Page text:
I’m in the Band Ep. 11: Julia Cafritz (Pussy Galore)

I’m in the Band Ep. 11: Julia Cafritz (Pussy Galore)

Julia Cafritz joined forces with fellow Brown University dropout Jon Spencer in 1985 to form lo-fi, garage noise band Pussy Galore. Starting out in an ostensibly uptight Washington, D.C., and relocating to New York City, Pussy Galore challenged the notion of what rock & roll— and music — could be. Enlisting a revolving cast of who’s who in the NYC punk/indie scene, Pussy Galore achieved cult status and spawned bands like Royal Trux and Jon Spencer Blues Explosion.

With no prior musical experience, Julia wielded her guitar and part-time screams as expressions of angst and weapons of provocation. After Julia quit Pussy Galore in 1989, she brought her attitude and intensity to bands such as the Action Swingers, STP and Free Kitten. In this episode, Julia talks growing up as a goody-goody, impressing the Scarsdale Diet Doctor murderer, and creating “anti-music” out of anger.

On family dynamics, being a goody-goody, and suppressed rage … I grew up in D.C. on the mean streets of Georgetown in a large, complicated family. My parents were busy with their own social, business and creative lives. They had children and then just sort of ignored their children for the most part, I guess, like all ‘70s parents.

I had three older brothers; they were sort of impossibly cool. They served as awe-inspiring and glamorous examples, but also as cautionary tales. They came of age at the end of the ‘60s, beginning of the ‘70s. So they were full, freak flag-waving hippies doing tons of fucking drugs, having gorgeous girlfriends and an incredibly disreputable crew of friends. I mention that because I was a teenager in the ‘80s, and I rebelled against their rebellion. I was completely straight edge. I was just a total fucking goody-goody.

One of the things being a goody-goody means is having a strong voice, and that voice may be voicing something very unpopular. I wanted to be a goody-goody, but I didn’t want to be a nerd. I wanted to be cool and outrageous, but I also wanted to be a good girl. All of that existed before I started the band Pussy Galore. But then Pussy Galore helped me tap into a huge, unending well of anger that I didn’t even realize was there until I was screaming on stage.

On starting up Pussy Galore … Jon Spencer calls me and he’s like, ‘Hey, I heard you bought a guitar.’ Jon was a very difficult person to talk to, so I was just like, ‘What the fuck is Spencer doing calling me?’ I was like, ‘Yeah.’ And he goes, ‘So you were serious?’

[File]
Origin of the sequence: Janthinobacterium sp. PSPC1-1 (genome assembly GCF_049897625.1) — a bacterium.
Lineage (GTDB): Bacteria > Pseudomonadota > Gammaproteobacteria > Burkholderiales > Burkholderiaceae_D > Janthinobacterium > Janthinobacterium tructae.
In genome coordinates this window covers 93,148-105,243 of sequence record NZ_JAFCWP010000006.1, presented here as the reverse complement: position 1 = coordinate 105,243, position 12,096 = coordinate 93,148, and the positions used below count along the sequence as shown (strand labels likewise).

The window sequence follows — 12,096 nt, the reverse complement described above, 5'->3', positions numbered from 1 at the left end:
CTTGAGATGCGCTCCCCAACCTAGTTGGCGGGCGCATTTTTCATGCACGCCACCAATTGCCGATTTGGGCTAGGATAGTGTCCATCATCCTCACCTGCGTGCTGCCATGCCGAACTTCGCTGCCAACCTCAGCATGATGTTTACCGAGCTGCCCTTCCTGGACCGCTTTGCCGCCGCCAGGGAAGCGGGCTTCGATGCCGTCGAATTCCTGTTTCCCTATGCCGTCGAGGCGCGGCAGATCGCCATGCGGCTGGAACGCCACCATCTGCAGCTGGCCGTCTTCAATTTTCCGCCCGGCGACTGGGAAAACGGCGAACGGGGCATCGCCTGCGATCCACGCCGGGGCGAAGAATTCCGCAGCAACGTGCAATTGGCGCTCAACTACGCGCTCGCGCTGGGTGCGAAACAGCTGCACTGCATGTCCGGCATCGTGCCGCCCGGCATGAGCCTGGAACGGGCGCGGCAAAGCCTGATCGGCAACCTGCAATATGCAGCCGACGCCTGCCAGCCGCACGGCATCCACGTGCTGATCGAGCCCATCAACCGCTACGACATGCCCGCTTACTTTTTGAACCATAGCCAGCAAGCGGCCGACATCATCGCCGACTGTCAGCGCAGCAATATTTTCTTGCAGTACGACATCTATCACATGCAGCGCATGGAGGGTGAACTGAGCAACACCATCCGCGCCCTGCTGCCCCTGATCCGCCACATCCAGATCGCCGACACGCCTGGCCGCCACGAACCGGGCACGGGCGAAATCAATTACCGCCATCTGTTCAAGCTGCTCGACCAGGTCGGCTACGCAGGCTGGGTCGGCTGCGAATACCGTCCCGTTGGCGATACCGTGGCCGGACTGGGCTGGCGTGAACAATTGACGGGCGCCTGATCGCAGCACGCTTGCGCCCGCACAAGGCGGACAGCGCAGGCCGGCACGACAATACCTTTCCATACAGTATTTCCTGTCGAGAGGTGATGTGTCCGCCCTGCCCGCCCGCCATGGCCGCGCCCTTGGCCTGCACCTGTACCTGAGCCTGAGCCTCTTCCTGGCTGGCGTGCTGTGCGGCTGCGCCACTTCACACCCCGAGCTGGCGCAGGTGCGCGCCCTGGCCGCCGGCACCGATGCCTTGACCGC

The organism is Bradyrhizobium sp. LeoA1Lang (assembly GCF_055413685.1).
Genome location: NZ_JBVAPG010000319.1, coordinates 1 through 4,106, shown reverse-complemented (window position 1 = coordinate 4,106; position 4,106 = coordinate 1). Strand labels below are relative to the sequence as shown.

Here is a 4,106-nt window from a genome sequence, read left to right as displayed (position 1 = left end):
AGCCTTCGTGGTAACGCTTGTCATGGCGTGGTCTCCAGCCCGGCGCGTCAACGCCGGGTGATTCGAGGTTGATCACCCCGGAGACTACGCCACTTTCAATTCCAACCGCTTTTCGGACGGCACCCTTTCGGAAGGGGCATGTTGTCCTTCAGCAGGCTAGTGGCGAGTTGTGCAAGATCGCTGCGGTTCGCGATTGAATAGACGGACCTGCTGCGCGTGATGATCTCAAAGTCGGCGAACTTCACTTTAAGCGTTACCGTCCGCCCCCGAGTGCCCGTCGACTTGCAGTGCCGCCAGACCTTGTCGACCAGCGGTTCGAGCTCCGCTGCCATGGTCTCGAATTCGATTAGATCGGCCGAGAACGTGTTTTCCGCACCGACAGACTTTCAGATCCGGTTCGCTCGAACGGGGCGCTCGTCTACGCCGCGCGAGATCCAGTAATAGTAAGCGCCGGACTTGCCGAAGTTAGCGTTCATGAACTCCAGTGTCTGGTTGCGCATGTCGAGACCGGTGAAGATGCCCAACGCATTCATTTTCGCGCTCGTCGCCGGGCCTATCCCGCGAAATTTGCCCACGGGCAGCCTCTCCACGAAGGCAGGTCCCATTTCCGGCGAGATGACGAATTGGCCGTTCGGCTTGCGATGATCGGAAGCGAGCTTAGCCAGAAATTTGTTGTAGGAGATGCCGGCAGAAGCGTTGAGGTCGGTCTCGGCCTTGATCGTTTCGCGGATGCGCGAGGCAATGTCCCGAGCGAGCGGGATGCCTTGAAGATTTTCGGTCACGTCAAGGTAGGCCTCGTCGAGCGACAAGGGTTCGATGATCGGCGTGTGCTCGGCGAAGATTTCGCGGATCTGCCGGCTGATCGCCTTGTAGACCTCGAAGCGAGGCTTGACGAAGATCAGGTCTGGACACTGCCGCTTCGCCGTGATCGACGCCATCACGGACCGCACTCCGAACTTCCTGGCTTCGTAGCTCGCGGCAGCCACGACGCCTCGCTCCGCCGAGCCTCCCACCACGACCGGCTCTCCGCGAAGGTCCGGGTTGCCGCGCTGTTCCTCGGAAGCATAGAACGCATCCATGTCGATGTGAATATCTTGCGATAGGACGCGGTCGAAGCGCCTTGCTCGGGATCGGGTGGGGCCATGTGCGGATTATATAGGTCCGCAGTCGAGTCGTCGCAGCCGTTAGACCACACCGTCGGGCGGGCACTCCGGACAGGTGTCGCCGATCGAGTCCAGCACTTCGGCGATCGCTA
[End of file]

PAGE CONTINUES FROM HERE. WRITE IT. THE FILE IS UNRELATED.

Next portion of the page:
I actually had no idea what he was talking about, but I was like, ‘Yeah, yeah, of course I am.’ He goes, ‘So we’ll start the band. I’ll move to D.C. Can you find us a practice space? Maybe find me an apartment?’ I hung up and I was just like, ‘What the fuck did I just sign on to? A practice space? What is that?’

I remember mentioning to my mother, ‘This kid from Brown, he’s dropped out, too. He’s coming to D.C. and we’re going to try starting a band.’ She was just like, ‘But Julie, you don’t play anything.’ And I was like, ‘No, I don’t.’ And she goes, ‘Well, how does that work?’ I was like, ‘I have absolutely no idea.’ And she goes ‘Well, that doesn’t very sound good.’ And I was like, ‘Well, I don’t think it’s going to be very good. I don’t even know if I can pull it off being very bad.’

On playing in a band despite musical limitations … I don’t think I could have started a band with anybody else. Jon had such an incredible work ethic and was so creative and problem-solving. I mean, he was a problem creator too, but he was also problem-solving.

And I presented this problem. I just held up my hands and was like, ‘I don’t play.’ And he’s like, ‘Let’s just try this.’ I kept presenting him with more limitations. He’s like, ‘Well, just hit the low E string and then face your amp.’

He would just simplify and simplify and simplify until we were within the realms of my limitations, which was basically getting my pick to strike the string of a guitar. I started at the most basic level of just turning on an amp, facing it and having feedback come out of it.

On her role in Pussy Galore… My big thing was that I’m the girl in the band. Everybody was going to treat me like the weak link. I am the weak link. I’m the person who can’t play. I’m going to make it clear that I am not fucking Jon, and I’ve never fucked Jon. I’m the bad fucking girl in this band who is not here because I’m fucking somebody in the band. That was of paramount importance to my 19- and 20-year-old self — and apparently to my 52-year-old self, too.

I can bring all this passion, intention and rigor to an endeavor, even if I can’t play the fucking guitar. You’re not going to be able to put your finger on exactly what I bring to something, but take me away and I will leave a hole.

On double standards for women in music … When Kim [Gordon] and I started Free Kitten, we had this double thing of people treating us like elder stateswomen. That may sound good on paper, but it was not good. I remember arriving in England to play. We opened up Melody Maker and there’s essentially a full-page cartoon. It’s Kim with a walker, me with a cane — they’ve even put wrinkles on Yoshimi — and Mark Ibold, who has a very babyish face but was two years older than me, with a pacifier in his mouth. I was 25-turning-26 at the time.

And I was just like, ‘Oh my fucking god. It’s just like these old hags who’ve been around forever.’ I was like, ‘I started a fucking band when I was 19. I’m 25. I’m not an old hag. You’re not allowed to call me an old hag!’ If Pavement had been playing the next week, they wouldn’t have done a cartoon of those guys with wrinkles and Mark Ibold with a pacifier in his mouth.

(Photo credit:  Linda Wolfe)

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